ANZ JOURNAL OF SURGERY, Issue 1-2 2004
    Tim R. Worthington
    Over 4 years have elapsed since the first National Health and Medical Research Council (NHMRC) guidelines were published for the management of patients after potentially curative resection of colorectal cancer. New information has now been published indicating that more intensive follow up than was originally recommended might provide a survival benefit for patients. This new information should be considered when formulating new NHMRC guidelines. In particular, meta-analyses of published individual trials have suggested a survival advantage that was not evident in the individual studies. There have been significant developments in chemotherapy with new individual agents and use of agents in combination that have proved far more effective than previous protocols. The therapeutic effect of these developments is the downstaging of some patients with metastatic disease, which was previously unresectable, to undergo resection. Furthermore, there is now some evidence that palliation of patients with advanced disease is more effective if commenced before the development of symptoms and this needs to be considered in the assessment of the benefits of follow up. There have been limited studies of cost-effectiveness, but international analyses suggest that the costs associated with more intensive follow-up regimes are within the accepted cost parameters associated with the management of many other conditions. [source]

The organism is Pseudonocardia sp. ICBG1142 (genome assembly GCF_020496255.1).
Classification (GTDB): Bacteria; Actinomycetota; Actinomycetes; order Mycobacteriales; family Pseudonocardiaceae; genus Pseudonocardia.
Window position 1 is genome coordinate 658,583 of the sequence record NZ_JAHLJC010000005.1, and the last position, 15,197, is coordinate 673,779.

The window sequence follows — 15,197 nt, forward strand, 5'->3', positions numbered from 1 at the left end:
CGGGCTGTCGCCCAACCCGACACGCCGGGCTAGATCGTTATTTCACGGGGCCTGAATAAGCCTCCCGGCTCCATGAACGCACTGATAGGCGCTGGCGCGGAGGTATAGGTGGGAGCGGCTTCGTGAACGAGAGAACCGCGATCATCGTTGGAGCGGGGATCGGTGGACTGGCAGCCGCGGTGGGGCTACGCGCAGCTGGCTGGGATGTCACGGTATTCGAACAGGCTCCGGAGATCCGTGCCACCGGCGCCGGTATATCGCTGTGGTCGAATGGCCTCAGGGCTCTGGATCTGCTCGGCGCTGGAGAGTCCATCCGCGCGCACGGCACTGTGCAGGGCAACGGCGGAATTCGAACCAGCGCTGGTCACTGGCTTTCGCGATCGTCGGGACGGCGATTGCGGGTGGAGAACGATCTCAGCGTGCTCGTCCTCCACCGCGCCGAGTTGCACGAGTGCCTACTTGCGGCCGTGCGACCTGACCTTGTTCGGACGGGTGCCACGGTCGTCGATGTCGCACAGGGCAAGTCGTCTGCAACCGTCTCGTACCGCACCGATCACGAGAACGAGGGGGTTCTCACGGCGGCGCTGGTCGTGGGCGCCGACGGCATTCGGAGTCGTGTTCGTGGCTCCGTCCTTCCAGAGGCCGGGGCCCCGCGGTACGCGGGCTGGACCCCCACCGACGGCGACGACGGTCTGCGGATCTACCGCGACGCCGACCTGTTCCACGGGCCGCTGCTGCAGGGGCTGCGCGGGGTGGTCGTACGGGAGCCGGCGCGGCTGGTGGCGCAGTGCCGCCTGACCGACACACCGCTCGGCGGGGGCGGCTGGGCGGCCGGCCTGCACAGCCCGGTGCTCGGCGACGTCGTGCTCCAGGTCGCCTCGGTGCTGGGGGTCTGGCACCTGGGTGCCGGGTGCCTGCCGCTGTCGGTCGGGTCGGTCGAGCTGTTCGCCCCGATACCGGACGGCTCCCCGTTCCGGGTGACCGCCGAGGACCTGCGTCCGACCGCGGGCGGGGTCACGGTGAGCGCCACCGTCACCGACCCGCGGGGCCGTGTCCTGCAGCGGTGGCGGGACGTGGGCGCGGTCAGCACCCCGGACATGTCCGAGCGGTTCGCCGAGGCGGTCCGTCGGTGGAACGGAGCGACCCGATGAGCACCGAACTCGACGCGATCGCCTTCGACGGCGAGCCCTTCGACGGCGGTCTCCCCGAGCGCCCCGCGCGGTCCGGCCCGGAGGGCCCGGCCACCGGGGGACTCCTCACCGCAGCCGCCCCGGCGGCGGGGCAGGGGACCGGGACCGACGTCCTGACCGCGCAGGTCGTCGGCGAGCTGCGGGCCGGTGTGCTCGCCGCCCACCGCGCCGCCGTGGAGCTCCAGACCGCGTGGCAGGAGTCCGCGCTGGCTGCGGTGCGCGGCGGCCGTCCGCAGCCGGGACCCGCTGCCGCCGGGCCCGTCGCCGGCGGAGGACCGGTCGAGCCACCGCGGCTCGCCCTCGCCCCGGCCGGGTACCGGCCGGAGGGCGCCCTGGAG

Cutaneous invasive squamous cell carcinoma: 10-year experience and recommendations for follow up

    Corinne Yoong